In recent years, soybean acreage has increased significantly in western Canada. One of the challenges associated with growing soybean in western Canada is the control of volunteer glyphosate-resistant (GR) canola, because most soybean cultivars are also glyphosate resistant. The objective of this research was to determine the impact of soybean seeding rate and planting date on competition with volunteer canola. We also attempted to determine how high seeding rate could be raised while still being economically feasible for producers. Soybean was seeded at five different seeding rates (targeted 10, 20, 40, 80, and 160 plants m−2) and three planting dates (targeted mid-May, late May, and early June) at four sites across western Canada in 2014 and 2015. Soybean yield consistently increased with higher seeding rates, whereas volunteer canola biomass decreased. Planting date generally produced variable results across site-years. An economic analysis determined that the optimal rate was 40 to 60 plants m−2, depending on market price, and the optimal planting date range was from May 20 to June 1.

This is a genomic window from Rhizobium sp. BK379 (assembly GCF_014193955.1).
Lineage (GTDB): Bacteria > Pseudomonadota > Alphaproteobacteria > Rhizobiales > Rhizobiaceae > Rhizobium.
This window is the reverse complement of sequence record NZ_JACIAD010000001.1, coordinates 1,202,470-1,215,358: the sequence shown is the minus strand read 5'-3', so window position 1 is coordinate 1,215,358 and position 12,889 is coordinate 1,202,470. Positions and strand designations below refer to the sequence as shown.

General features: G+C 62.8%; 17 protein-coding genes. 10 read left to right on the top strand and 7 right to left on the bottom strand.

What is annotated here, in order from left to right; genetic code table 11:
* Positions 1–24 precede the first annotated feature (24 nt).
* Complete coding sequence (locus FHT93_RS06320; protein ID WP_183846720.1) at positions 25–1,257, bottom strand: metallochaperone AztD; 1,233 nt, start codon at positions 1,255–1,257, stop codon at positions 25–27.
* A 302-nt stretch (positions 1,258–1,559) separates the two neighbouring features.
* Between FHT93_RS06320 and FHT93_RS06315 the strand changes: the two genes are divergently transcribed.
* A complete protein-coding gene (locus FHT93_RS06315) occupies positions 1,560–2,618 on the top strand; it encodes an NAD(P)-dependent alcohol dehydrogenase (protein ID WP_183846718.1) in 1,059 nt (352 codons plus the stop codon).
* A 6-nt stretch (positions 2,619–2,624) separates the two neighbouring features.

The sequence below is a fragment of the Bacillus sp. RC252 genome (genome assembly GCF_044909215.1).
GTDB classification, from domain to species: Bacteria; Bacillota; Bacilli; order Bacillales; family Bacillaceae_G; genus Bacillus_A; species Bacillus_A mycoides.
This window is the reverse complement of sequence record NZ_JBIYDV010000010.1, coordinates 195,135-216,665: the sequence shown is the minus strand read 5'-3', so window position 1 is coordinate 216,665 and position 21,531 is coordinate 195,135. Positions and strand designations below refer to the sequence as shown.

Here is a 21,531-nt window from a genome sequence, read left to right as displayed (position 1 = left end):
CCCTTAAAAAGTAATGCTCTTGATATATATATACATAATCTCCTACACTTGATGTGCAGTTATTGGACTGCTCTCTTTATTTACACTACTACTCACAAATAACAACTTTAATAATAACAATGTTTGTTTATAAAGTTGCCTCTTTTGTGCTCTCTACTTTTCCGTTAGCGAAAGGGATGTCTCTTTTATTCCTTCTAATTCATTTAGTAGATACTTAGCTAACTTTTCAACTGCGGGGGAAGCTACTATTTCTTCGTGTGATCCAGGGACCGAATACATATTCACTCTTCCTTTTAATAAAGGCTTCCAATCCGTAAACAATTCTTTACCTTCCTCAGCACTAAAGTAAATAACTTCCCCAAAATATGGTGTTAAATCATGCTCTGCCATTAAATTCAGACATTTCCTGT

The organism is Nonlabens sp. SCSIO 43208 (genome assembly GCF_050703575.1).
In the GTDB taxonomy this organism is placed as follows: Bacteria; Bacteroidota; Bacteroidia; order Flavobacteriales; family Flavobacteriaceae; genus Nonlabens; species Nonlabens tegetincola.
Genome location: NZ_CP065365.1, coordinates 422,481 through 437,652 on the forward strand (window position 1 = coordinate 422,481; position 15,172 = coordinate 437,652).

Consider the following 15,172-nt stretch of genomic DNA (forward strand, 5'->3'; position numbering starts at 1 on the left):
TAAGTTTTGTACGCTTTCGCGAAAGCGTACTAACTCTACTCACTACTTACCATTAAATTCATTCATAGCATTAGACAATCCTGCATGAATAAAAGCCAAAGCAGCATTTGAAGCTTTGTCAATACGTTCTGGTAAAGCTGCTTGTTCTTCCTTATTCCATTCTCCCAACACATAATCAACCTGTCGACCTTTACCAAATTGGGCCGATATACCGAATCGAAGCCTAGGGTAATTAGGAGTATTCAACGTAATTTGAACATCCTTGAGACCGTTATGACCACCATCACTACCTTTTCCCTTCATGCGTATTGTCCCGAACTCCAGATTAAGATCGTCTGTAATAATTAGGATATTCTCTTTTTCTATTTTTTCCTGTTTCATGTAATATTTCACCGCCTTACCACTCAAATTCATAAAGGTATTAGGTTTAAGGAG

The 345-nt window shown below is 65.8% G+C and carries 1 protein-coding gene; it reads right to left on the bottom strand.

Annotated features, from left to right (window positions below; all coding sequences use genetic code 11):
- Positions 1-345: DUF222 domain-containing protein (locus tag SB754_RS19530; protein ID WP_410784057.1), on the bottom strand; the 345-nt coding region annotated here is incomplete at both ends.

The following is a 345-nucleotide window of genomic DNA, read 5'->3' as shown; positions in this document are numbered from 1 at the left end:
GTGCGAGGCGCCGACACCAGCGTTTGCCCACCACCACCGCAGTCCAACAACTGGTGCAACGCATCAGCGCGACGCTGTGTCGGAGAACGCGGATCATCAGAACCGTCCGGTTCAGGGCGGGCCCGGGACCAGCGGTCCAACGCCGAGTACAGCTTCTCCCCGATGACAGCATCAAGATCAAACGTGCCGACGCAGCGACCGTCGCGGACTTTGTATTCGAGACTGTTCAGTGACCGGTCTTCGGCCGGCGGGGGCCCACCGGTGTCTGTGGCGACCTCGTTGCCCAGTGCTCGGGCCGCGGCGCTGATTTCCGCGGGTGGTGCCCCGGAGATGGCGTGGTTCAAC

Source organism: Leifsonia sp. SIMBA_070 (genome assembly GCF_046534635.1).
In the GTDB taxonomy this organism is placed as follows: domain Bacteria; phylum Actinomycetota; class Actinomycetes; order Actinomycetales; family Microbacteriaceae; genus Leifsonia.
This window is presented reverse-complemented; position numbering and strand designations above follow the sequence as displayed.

Flax yield can be severely reduced by weeds. The combination of limited herbicide options and the spread of herbicide-resistant weeds across the prairies has resulted in a need for more weed control options for flax producers. The objective of this research was to evaluate the tolerance of flax to topramezone, pyroxasulfone, flumioxazin, and fluthiacet-methyl applied alone as well as in a mix with currently registered herbicides. These herbicides were applied alone and in mixtures at the 1X and 2X rates and compared with three industry standards and one nontreated control. This experiment was conducted at Carman, MB, and Saskatoon, SK, as a randomized complete block with four replications. Data were collected for crop population, crop height, yield, and thousand-seed weight. Ratings for crop damage (phytotoxicity) were also taken at three separate time intervals: 7 to 14, 21 to 28, and 56+ d after treatment. Crop tolerance to these herbicides varied between site-years. This was largely attributed to differences in spring moisture conditions and the differences in soil characteristics between sites. Herbicide injury was transient. Hence, no herbicide or combination of herbicides significantly impacted crop yield consistently. Flumioxazin was the least promising herbicide evaluated, as it caused severe crop damage (>90%) when conditions were conducive. Overall, flax had excellent tolerance to fluthiacet-methyl, pyroxasulfone, and topramezone. Flax had excellent crop safety to the combination of pyroxasulfone + sulfentrazone. However, mixing fluthiacet-methyl and topramezone with MCPA and bromoxynil, respectively, increased crop damage and would not be recommended.